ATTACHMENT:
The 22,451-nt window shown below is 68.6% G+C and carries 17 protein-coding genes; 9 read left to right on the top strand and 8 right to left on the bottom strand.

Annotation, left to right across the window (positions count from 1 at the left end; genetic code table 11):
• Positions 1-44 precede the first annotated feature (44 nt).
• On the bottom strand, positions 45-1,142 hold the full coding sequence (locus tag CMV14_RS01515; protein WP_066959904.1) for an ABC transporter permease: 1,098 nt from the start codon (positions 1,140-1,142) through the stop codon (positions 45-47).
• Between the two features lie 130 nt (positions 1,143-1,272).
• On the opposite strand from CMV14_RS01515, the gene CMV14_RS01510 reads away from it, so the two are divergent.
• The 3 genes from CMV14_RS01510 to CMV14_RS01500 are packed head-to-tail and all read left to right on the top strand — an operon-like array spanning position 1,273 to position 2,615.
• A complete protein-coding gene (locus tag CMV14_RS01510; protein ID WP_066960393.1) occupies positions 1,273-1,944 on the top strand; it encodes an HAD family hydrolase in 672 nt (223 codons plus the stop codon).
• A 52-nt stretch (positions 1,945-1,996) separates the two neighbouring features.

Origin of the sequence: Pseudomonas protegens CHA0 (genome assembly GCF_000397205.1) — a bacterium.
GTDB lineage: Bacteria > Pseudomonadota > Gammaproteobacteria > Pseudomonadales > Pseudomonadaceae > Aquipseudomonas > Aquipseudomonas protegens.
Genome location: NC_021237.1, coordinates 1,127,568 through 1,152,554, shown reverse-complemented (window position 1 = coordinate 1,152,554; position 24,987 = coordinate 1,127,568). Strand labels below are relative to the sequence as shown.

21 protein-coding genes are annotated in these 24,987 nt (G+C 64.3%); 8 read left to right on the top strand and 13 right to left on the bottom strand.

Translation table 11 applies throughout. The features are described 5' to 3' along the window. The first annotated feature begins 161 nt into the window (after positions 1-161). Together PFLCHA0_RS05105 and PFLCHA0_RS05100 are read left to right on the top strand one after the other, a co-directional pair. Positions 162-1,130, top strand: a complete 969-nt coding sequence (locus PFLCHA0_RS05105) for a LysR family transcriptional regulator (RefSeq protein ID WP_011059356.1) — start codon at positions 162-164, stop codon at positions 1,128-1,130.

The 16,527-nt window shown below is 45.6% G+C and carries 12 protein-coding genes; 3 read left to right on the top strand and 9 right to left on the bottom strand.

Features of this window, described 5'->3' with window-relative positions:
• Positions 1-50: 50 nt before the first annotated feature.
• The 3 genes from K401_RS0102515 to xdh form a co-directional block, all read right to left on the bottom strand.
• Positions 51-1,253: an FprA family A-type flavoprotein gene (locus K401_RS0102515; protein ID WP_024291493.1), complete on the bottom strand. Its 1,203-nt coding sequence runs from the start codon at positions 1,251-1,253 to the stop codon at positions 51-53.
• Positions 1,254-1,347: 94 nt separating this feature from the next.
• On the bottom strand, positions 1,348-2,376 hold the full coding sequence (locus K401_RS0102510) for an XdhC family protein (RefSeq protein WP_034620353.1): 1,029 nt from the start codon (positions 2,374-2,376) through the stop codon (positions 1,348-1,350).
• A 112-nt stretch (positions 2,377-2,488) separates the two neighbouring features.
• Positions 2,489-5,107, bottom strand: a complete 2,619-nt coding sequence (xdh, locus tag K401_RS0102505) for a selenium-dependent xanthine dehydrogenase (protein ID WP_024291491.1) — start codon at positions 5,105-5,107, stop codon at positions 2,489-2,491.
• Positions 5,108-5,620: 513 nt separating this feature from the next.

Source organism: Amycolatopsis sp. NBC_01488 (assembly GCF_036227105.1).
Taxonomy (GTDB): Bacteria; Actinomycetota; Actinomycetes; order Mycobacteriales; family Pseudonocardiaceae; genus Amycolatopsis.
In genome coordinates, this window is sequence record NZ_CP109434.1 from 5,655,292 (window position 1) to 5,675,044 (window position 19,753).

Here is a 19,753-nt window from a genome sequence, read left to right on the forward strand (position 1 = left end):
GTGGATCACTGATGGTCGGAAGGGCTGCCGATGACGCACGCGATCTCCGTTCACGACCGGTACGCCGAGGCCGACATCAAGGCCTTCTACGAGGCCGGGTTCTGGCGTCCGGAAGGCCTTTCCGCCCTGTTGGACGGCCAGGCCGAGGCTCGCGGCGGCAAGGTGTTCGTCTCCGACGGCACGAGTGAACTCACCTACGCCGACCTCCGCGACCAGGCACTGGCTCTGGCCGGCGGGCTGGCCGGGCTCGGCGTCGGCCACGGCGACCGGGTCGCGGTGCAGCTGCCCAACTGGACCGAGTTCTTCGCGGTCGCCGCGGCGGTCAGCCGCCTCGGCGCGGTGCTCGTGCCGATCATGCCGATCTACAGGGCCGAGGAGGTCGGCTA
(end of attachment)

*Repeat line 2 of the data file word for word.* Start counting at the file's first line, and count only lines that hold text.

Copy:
Annotation, left to right across the window (positions count from 1 at the left end; genetic code table 11):